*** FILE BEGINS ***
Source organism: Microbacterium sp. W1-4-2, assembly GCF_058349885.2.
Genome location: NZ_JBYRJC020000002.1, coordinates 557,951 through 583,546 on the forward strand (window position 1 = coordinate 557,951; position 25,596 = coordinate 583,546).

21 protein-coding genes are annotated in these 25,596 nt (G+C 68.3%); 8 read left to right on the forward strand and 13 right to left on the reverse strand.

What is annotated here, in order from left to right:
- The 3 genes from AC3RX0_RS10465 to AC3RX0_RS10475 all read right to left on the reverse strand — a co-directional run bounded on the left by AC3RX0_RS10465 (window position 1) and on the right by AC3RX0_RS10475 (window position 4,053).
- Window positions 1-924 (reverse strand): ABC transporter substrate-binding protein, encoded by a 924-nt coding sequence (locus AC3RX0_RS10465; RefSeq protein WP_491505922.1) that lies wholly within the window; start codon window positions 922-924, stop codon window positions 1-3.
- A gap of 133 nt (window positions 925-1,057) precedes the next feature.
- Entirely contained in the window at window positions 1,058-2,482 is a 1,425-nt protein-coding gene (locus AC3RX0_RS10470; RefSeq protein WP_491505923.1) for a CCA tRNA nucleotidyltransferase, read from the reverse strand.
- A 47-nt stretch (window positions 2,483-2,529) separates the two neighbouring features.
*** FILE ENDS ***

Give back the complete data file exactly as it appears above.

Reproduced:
Source organism: Microbacterium sp. W1-4-2, assembly GCF_058349885.2.
Genome location: NZ_JBYRJC020000002.1, coordinates 557,951 through 583,546 on the forward strand (window position 1 = coordinate 557,951; position 25,596 = coordinate 583,546).

21 protein-coding genes are annotated in these 25,596 nt (G+C 68.3%); 8 read left to right on the forward strand and 13 right to left on the reverse strand.

What is annotated here, in order from left to right:
- The 3 genes from AC3RX0_RS10465 to AC3RX0_RS10475 all read right to left on the reverse strand — a co-directional run bounded on the left by AC3RX0_RS10465 (window position 1) and on the right by AC3RX0_RS10475 (window position 4,053).
- Window positions 1-924 (reverse strand): ABC transporter substrate-binding protein, encoded by a 924-nt coding sequence (locus AC3RX0_RS10465; RefSeq protein WP_491505922.1) that lies wholly within the window; start codon window positions 922-924, stop codon window positions 1-3.
- A gap of 133 nt (window positions 925-1,057) precedes the next feature.
- Entirely contained in the window at window positions 1,058-2,482 is a 1,425-nt protein-coding gene (locus AC3RX0_RS10470; RefSeq protein WP_491505923.1) for a CCA tRNA nucleotidyltransferase, read from the reverse strand.
- A 47-nt stretch (window positions 2,483-2,529) separates the two neighbouring features.